ST. JOSEPH, Mo. — It was a teddy bear of a holdout: Cuddly and short. The Kansas City Chiefs won’t actually put on pads and start knocking the snot out of one another until Sunday, officially, so if Eric Fisher wanted to, he could’ve squeezed in at least a little more sight-seeing out of the deal.
“I try to stay off the radar a little bit,” the Chiefs’ massive tackle, the No. 1 pick in the 2013 NFL Draft, said with a grin after reporting for duty at the team’s preseason training camp.
The brass wanted him here Monday, with the rest of the rookies. Fisher turned up Friday instead, just a few hours before the first full-squad practice, having driven all the way from his native Michigan. Just a man, his truck, and the open road.
Oh, and voicemails.
Lots and lots of voicemails.
“I actually left the other night,” Fisher explained, grinning again. “On the way down, I just waited to get the call to come to camp.”
So he circled Iowa, more or less, even bunking a night at a hotel — “I don’t even know the name of the town,” Fisher said — and waited for the all-clear.
Finally, Friday morning, it came. Fisher agreed to a four-year contract worth roughly $22 million, with a team option for the fifth year. And with a boatload of cash up front — a reported $10 million to be paid out in the next five days, according to reports.
“I just wanted to get the deal done,” Fisher said.
“Obviously, there’s a little negotiating that needs to happen, and I told (agent Joel Segal) I wanted to get here as soon as possible and get to work. I really didn’t want to miss anything. But at the same time, you’ve got to take care of yourself and make sure everything’s set.”
So for the past three days, you were …
“Really, I was just talking to my agent,” Fisher said. “I hired him for a reason, and he did a great job getting this deal done. And I’m really happy that it got done when it got done, that I didn’t have to miss anything.”
Well, you did miss four days. Technically.
“I’ve been training,” Fisher said. “I’ve been preparing myself for whenever I did get here. I’m here now, that’s all that matters.”
Yes, Friday at Missouri Western State was sunshine, lollipops and rainbows — only without the lollipops and rainbows. The climate was more akin to La Jolla than St. Joe, with a comfortable, unseasonable breeze replacing the usual swelter.
“I thought he was fine; for this, I thought he was fine,” coach Andy Reid said of Fisher. “Listen, you never know. I thought he’d be here (on time). But I’ve been in this long enough to know that until the fish is in the boat, you don’t count it caught, right? So that’s how it works.”
And, hey, as first full-squad workouts go, the good outweighed the “meh.” Star wideout Dwayne Bowe spent the afternoon doing yoga off in a corner, the result of a “chest congestion,” as Reid described it. Rookie running back Knile Davis, who’s being tried out as a kick returner despite never handling the role as a collegian, muffed a few offerings, much to the consternation those looking for nits to pick.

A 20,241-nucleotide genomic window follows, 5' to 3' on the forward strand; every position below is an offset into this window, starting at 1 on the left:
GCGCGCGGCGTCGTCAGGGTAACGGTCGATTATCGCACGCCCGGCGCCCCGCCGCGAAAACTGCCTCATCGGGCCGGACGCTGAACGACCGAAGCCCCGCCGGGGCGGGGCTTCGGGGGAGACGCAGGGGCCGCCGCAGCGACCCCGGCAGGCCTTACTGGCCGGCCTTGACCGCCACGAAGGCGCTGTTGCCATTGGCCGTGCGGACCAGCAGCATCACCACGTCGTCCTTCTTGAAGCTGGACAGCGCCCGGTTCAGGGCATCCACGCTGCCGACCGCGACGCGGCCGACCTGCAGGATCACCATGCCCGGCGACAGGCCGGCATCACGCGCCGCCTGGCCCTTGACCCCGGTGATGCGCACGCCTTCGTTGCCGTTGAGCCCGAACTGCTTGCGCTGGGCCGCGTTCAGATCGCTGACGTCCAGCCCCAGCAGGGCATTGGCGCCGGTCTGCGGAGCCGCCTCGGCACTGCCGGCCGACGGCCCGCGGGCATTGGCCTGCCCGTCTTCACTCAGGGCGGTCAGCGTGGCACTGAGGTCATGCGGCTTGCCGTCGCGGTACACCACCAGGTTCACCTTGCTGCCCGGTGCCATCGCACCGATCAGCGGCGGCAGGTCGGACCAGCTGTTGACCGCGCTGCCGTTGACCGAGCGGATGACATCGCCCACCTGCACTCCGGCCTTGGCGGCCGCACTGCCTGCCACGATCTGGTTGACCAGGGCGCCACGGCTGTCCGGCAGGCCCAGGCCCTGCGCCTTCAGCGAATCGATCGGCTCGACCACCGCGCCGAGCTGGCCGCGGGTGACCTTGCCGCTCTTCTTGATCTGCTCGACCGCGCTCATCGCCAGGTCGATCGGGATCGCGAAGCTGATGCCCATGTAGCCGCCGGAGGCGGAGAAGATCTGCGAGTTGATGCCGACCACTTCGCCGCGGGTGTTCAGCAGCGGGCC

On the flipside, new quarterback Alex Smith found Dexter McCluster deep twice in the early going, which got the assembled throng worked up into a pretty healthy lather. And quite a throng it was: An estimated 4,000 turned up to watch, which team officials called the largest, first-day non-stadium attendance ever at St. Joe, the club’s preseason home since 2010.
“Yeah, it’s a different atmosphere for me, coming out of a (Mid-American) school,” Fisher said. “You know, we almost had as many people (here) as we had at our games (at Central Michigan).”
Mount Pleasant, it ain’t. It’s a new world, new expectations, a new roster — and a new position: Right tackle.
“Really, it’s just getting in your stance repetitively, and you need to (get where), every day, it becomes like second nature,” said Fisher, who played almost exclusively on the left side with the Chippewas. “My body’s so used to the left side. But you know, getting through this training camp, it shouldn’t be a problem.”
Getting in on time — or close enough — means more time to make that adjustment, more time to work out the kinks in full-contact, full-throttle game situations. It also means more time to get on the right side of veteran teammates who don’t want to be in St. Joe any more than you do.
“It’s important to get the deal right and have both sides be happy,” said Smith, who was the NFL’s top overall draft choice in 2005. “I mean, to be honest, that’s the priority. Because it’s a long-term deal — when you’re the No. 1 pick, you’re signing for more than one year. And you want both sides to be happy and content, I think.
“But it’s also important to get in here, I think. When you’re the No. 1 pick, you’re probably not going to be sitting very long; and in Eric’s case, it’s not at all. So getting here and getting as many reps as you can (is vital). He did a great job this offseason, but we didn’t have pads on and his position is pretty physical, so, I think the more reps, the better.”
Better late than … oh, well, you know.
“There is a business side,” Fisher replied. “Coming from college, it’s like the other part of it is school. And when you get here, the other part of it is business. So it’s definitely a business, but it’s a game when all the business is taken care of. And it’s a game I love.”
Long story short, he’s happy to be here. But not nearly as happy as the locals are to have him. You can follow Sean Keeler on Twitter @seankeeler or email him at email@example.com